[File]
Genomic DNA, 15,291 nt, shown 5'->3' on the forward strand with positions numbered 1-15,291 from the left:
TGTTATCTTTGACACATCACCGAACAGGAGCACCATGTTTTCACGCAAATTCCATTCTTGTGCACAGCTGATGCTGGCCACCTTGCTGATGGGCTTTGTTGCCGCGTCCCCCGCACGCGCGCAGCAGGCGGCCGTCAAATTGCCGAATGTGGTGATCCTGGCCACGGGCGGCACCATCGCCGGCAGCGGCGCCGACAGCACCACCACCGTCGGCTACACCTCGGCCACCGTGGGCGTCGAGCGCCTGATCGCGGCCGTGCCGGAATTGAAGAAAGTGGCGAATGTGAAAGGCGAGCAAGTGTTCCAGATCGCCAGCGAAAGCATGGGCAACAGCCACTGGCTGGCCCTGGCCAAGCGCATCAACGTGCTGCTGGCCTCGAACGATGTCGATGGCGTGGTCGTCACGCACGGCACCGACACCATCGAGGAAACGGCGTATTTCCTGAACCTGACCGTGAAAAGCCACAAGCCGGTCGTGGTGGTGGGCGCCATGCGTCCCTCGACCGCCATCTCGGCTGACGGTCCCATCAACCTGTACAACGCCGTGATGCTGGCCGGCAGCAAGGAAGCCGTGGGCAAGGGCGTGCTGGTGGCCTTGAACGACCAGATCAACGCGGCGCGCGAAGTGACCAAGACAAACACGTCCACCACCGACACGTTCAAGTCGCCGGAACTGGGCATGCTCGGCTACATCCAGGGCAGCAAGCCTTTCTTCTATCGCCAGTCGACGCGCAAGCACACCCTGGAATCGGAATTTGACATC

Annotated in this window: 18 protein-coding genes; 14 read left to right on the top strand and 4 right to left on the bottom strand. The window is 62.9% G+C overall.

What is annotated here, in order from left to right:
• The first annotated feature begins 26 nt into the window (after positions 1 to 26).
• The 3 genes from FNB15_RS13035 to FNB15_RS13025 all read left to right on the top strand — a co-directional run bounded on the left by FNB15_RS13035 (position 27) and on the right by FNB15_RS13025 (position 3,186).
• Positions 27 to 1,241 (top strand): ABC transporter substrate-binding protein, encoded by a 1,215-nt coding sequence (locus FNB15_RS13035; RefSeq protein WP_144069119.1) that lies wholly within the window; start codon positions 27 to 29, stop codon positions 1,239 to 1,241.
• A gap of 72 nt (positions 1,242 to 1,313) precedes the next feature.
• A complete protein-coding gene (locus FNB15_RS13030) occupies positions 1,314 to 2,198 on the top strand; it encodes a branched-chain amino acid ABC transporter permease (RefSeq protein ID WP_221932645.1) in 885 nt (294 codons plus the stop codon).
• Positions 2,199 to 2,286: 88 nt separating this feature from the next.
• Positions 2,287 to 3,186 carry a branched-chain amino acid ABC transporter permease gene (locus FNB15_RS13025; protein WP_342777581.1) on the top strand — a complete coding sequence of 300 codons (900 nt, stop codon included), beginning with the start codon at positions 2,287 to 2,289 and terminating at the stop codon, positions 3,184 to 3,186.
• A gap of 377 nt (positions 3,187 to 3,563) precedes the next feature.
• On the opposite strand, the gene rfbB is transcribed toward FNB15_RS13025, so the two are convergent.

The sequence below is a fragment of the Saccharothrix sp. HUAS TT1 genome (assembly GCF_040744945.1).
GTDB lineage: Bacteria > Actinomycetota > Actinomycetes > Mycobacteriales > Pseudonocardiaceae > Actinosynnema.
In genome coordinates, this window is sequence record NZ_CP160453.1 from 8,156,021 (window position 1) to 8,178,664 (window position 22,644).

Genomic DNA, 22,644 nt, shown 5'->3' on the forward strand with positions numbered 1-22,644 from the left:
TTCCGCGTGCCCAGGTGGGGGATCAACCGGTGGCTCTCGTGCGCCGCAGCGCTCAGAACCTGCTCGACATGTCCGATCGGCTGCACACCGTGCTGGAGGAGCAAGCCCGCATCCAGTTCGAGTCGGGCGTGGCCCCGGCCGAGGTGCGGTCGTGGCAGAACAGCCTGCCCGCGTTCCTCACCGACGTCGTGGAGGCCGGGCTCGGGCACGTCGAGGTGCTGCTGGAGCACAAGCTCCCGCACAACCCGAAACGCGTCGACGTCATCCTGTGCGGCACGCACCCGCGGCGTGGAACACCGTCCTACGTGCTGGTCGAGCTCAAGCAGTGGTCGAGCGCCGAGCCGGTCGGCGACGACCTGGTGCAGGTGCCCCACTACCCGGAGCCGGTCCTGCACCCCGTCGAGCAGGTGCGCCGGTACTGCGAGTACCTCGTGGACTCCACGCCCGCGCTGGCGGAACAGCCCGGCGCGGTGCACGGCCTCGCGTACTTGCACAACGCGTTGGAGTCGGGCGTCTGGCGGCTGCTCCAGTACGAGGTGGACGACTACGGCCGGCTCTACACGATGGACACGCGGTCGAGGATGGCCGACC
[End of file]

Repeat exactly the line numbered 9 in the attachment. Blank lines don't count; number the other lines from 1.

• A complete protein-coding gene (locus FNB15_RS13030) occupies positions 1,314 to 2,198 on the top strand; it encodes a branched-chain amino acid ABC transporter permease (RefSeq protein ID WP_221932645.1) in 885 nt (294 codons plus the stop codon).